There is no optimal ratio and honestly, good tailoring is always worth the extra cost no matter the price of the suit. You can buy a $6000 Tom Ford suit but if it’s 3 sizes too big, it won’t look good. On the other hand, you can buy a suit at H&M, have some basic alterations done for a negligible price, and come out looking like a million bucks.

    Thanks for the great question!

  10. Bottlebeck on

    Great suit and just the color I’m looking for!  I’m standing up in my best friends wedding (she’s the bride; I’m her best man) this August.  Maybe I already know the answer to this question, but do you think this suit is appropriate for a summer wedding?  I plan to wear it with a yellow shirt, bow tie and cognac-colored shoes.  Thanks!!

    • Barron on

      Hey Jay, sorry I missed this. If there’s lots of room in the seat, it doesn’t look as slim and proportioned as everything else you’ve taken in. Since the legs were taken in, we have to take in the butt area too. It was very slight in this case.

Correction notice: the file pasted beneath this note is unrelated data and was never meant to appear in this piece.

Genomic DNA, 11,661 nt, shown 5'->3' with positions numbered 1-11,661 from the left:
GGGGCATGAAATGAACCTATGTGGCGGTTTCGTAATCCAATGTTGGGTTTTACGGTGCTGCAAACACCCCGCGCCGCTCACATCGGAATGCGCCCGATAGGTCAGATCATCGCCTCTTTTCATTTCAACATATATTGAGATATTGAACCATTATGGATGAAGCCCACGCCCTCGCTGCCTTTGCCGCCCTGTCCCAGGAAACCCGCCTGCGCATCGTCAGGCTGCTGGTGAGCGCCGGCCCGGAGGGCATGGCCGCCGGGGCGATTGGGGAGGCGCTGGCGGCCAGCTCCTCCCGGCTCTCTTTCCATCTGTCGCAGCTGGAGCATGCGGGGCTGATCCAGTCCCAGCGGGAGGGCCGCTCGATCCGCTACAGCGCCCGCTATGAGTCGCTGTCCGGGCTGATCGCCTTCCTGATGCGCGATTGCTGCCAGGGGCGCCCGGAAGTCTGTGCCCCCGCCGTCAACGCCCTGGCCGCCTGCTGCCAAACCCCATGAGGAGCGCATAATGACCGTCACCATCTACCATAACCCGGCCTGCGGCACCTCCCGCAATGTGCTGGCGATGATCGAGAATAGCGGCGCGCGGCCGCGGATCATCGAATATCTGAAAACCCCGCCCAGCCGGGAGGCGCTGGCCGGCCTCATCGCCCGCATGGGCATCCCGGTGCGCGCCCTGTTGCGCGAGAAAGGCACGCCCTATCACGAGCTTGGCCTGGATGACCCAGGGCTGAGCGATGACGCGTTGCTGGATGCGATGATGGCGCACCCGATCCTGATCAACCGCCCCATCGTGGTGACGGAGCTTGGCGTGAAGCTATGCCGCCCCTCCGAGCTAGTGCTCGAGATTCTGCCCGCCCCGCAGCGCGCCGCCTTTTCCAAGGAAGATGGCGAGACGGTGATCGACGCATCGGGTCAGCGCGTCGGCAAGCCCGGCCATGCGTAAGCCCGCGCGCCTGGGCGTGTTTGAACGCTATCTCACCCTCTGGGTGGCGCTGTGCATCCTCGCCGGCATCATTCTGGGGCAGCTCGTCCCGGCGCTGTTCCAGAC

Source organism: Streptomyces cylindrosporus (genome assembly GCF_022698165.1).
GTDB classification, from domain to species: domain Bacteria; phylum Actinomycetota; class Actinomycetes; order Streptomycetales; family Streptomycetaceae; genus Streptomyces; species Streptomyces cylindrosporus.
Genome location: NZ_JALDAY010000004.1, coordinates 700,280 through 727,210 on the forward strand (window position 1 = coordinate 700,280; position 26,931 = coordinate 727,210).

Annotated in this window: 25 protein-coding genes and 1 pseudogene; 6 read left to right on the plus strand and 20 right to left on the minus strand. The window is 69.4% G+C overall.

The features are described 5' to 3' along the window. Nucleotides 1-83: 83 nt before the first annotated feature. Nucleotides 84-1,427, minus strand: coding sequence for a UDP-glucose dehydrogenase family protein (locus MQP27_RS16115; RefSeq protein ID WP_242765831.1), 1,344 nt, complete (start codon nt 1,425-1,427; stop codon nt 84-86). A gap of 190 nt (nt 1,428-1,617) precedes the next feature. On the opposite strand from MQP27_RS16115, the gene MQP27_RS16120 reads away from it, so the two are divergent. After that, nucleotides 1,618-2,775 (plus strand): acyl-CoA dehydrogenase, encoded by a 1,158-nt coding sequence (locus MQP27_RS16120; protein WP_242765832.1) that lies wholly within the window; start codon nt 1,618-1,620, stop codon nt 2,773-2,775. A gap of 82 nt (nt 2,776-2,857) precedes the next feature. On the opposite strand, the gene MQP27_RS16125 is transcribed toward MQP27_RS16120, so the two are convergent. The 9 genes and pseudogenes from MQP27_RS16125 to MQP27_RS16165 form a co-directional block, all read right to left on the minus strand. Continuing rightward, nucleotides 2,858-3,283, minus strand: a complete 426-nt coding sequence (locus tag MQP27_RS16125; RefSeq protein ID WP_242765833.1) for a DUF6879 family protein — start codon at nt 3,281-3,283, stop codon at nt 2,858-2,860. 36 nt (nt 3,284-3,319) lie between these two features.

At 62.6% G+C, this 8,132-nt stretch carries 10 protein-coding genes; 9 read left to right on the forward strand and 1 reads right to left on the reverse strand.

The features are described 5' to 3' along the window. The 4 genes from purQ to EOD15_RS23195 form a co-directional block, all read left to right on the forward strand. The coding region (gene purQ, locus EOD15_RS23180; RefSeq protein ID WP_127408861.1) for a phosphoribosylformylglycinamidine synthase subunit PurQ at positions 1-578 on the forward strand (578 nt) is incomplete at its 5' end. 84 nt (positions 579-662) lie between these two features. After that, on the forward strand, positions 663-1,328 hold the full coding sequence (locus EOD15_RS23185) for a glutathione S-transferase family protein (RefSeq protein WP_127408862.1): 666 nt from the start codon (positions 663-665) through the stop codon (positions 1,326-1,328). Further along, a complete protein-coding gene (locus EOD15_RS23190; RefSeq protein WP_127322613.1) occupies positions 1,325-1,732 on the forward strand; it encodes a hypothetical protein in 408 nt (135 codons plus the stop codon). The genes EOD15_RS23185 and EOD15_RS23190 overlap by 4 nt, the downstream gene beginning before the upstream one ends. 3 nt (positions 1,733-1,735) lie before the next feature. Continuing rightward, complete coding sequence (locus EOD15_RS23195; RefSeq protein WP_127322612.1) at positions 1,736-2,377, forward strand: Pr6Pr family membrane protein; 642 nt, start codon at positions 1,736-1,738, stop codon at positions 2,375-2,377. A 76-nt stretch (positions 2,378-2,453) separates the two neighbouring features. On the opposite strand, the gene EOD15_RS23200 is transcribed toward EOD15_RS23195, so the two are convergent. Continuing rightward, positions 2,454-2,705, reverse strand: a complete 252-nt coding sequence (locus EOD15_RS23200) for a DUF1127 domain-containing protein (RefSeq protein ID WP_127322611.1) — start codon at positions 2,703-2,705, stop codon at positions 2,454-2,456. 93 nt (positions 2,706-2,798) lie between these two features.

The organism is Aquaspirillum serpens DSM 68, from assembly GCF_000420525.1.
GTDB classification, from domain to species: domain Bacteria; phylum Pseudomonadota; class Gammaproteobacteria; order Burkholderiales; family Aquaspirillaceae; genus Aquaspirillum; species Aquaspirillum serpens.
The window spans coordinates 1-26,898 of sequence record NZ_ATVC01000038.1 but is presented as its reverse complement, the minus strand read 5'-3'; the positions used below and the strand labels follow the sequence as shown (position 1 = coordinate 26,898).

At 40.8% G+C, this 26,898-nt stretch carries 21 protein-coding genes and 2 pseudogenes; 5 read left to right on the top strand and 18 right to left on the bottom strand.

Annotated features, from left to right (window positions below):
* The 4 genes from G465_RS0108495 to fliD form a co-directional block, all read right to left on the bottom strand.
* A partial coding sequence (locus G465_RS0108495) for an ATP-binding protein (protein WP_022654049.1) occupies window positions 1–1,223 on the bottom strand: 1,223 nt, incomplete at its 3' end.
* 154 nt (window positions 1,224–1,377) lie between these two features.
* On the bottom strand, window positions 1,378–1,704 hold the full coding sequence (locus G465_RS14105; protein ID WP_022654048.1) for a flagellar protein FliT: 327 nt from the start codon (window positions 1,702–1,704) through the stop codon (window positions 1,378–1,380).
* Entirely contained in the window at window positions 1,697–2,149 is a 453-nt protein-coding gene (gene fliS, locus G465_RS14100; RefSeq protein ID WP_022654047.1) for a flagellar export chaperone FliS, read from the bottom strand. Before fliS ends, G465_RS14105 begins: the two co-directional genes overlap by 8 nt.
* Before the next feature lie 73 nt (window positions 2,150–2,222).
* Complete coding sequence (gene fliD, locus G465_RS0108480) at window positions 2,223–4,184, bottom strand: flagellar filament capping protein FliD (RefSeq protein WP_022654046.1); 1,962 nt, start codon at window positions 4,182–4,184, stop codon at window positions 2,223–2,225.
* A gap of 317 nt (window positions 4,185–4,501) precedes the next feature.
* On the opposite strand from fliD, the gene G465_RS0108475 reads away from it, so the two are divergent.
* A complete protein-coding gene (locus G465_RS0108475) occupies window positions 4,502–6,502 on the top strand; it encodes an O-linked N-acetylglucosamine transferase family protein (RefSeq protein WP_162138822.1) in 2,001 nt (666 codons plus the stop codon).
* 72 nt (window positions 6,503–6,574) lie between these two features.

11. jason on

    Ive been looking for a suit just like this but it a two button. This is a three button, yet your pictures show only two… Did they remove a button or is it cleverly hidden?

    • Barron on

      You’ll notice how I’m standing (weight on one leg, shoulders back and down, hands in pockets, head slightly forward). When you’re wearing a fitted suit, you’re bound to get pulling at the fastening point as you move.

      The dreaded X I was referring to should not be seen when standing “straight with arms at your sides” … in the paragraph directly above “The Dreaded X”.